Anurag: I am sure you would have gone through the introduction before reading my response. If not, please do so because without going through it, you may not understand many things I shall be mentioning in my response.

Regarding your first point of feeling blessed by being accepted as a student of an enlightened teacher, I have the following observations to make

  • Getting a good teacher is a real blessing. It is a result of good past karma. It is said in Vedanta that whenever the student is ready, the teacher arrives. Whether the relationship continues or not depends upon the sincerity with which you seek your goal and the clarity of your goal. Advaita is about knowledge, not seeking blissful experiences, like in other dualistic paths. In Advaita all experiences, including the highest ones are seen as illusion. Bliss, in Advaita, is actually similar to sleep – a non-experience and comes after a very long time as all vasanas exhaust. This is an important point to bear for anyone who wishes to follow Advaita
  • Being enlightened may seem as some trophy to you now but for an enlightened being it is something that is perfectly simple and natural. If you are suffering from a disease and then you recover from it and become healthy, you do not celebrate or show around this fact. Similarly, a Jnani knows that in their essential nature everyone and everything is enlightened/Brahman. A Jnani is not special in any way. There is a verse in Gita which says:”Verse 5.18. Wise people are indeed those who see the same (Brahman) in a brahmana, who is endowed with knowledge and humility, in a cow, in an elephant, in a dog, and even in a dog eater.”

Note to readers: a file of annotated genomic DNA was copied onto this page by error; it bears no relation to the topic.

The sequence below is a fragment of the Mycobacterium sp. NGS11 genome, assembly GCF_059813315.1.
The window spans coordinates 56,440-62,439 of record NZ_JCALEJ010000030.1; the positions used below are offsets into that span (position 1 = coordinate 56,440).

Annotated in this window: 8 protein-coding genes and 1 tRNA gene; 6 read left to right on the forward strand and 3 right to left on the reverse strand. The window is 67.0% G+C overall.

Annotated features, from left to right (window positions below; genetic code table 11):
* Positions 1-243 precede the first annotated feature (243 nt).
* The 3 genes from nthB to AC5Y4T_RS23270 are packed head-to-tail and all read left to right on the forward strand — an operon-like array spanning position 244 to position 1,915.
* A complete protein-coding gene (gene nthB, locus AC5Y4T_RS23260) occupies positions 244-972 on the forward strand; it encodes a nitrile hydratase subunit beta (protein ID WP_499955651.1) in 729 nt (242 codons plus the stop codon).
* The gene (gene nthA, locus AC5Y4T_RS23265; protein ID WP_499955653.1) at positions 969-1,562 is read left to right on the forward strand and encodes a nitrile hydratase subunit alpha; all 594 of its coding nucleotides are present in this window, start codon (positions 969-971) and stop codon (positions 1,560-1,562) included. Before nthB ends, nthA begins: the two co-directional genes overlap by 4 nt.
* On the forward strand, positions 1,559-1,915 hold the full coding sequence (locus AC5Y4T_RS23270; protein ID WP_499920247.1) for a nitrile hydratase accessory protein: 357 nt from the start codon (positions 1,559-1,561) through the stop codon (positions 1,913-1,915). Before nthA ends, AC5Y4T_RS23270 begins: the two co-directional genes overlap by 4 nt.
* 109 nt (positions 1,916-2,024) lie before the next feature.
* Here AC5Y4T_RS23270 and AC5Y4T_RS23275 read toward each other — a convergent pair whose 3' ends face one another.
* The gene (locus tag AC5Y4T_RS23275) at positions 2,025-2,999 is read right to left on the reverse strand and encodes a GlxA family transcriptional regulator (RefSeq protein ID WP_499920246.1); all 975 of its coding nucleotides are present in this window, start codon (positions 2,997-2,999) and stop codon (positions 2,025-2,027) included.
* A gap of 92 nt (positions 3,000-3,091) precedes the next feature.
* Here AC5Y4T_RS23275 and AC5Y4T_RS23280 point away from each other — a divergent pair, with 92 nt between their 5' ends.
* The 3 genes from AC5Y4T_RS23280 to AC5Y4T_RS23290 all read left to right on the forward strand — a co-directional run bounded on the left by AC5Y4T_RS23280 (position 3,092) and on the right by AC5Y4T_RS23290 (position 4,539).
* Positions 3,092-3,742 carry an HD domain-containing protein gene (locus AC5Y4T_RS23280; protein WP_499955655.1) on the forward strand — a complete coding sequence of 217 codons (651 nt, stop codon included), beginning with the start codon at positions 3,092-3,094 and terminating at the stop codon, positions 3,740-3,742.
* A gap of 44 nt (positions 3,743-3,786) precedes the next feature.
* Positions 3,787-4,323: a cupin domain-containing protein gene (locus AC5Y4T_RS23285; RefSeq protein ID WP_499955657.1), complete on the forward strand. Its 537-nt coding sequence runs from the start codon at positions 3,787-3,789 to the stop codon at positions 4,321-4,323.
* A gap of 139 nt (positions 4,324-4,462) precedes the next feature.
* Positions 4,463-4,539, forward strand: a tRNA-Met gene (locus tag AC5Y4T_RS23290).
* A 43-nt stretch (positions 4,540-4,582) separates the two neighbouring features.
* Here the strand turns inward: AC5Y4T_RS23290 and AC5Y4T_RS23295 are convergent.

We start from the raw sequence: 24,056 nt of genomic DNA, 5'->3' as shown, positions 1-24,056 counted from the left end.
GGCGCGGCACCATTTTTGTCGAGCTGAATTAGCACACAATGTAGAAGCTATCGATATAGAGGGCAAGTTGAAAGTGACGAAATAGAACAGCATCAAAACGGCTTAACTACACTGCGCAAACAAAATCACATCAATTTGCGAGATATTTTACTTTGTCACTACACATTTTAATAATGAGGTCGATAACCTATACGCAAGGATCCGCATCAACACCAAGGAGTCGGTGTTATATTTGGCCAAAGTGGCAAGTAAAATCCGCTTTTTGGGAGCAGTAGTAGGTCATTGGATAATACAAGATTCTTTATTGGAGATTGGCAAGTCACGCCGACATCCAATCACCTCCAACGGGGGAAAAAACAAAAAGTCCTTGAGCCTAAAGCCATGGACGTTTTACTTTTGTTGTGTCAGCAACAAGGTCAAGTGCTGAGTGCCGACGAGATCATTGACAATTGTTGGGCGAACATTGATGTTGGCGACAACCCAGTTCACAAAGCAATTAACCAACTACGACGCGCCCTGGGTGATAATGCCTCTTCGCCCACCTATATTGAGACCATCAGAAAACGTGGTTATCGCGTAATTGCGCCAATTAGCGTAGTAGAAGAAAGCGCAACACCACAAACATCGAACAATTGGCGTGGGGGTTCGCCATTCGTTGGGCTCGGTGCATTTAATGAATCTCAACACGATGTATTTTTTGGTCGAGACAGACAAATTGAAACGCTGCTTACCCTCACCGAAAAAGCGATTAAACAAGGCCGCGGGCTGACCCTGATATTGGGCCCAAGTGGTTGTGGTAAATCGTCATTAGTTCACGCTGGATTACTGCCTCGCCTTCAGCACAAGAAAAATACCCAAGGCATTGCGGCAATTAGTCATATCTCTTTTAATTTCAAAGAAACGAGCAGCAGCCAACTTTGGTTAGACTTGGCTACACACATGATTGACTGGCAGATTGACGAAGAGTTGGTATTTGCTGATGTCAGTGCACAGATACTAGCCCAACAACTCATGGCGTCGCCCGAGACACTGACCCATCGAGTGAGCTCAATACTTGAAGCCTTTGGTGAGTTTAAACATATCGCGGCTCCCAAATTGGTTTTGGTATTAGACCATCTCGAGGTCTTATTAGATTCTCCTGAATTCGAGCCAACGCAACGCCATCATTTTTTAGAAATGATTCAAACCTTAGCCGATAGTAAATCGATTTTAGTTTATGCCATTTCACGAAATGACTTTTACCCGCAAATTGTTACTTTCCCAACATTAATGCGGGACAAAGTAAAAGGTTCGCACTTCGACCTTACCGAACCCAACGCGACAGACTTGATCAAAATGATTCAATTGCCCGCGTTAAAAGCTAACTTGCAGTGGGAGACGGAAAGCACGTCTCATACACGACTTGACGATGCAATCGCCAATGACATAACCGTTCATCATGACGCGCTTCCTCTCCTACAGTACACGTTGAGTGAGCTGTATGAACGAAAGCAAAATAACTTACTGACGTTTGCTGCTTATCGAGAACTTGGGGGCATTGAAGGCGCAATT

• So don’t worry, you cannot get to enlightenment till you see through all delusions of measurement and comparison which happen only in the phenomenal world of three gunas or the world of becoming. In Self/Awareness there is no form and hence no comparison. It is eternal being (Refer to B.G verse 2.45 I have mentioned in the introduction)

Your points three and four are nothing but the conflict created between the thinker and the thought as I have mentioned in the Introduction. In your case, it is the thinker trying to become virtuous because it may have equated virtue with enlightenment or it may be pure unexamined conditioning. My Introduction would have helped you appreciate the following points.

  • Enlightenment is not about acquiring dharma (virtue), which is a feature of the phenomenal world of the three gunas, but about adhyatma – knowing the eternal reality beyond the three gunas. You can never make the transient phenomenal world eternal or convert the dualistic samsara into non-dual Brahman/Self. Spirituality is about knowing the transcendent eternal Self rather than purifying the phenomenal self (which is psychological becoming). There is a verse from Avdhuta Gita which brings this out beautifully, “Verse 1.48: The Self certainly does not become pure through the practice of six limbed yoga. It certainly is not purified by the destruction of the mind. It certainly is not made pure by the instructions of the teacher. It is itself the truth. It is itself the illumined one.
  • Even though the eternal reality is ever present, it is clouded by ignorance. To penetrate this ignorance one needs to follow a path with definite stages as I have mentioned in the introduction. The first stage of the path is to acquire a sattvic intellect.
  • In Advaita, what is required, is not exactly a dharmic mind but a sattvic mind. Though dharma and sattva usually seem to be conflated by people, I treat them separately. For me dharma is a social reality whereas sattva is an individual psychological reality. In fact dharma often comes in the way of self inquiry. For instance, I may want to pursue self inquiry but my parents would want me to land a good paying corporate job. So this leads to conflict. As I have mentioned in the Introduction, Bhagavad Gita verses 2.41, 2.42 and 2.43, a mind that has moksha as its aim is automatically resolved (focused). Whereas a mind which has dharma and karma as its aim is “many branched” (dissipated). Therefore, if moksha is your strongest desire, you already have a sattvic mind which will collaborate with you in self inquiry.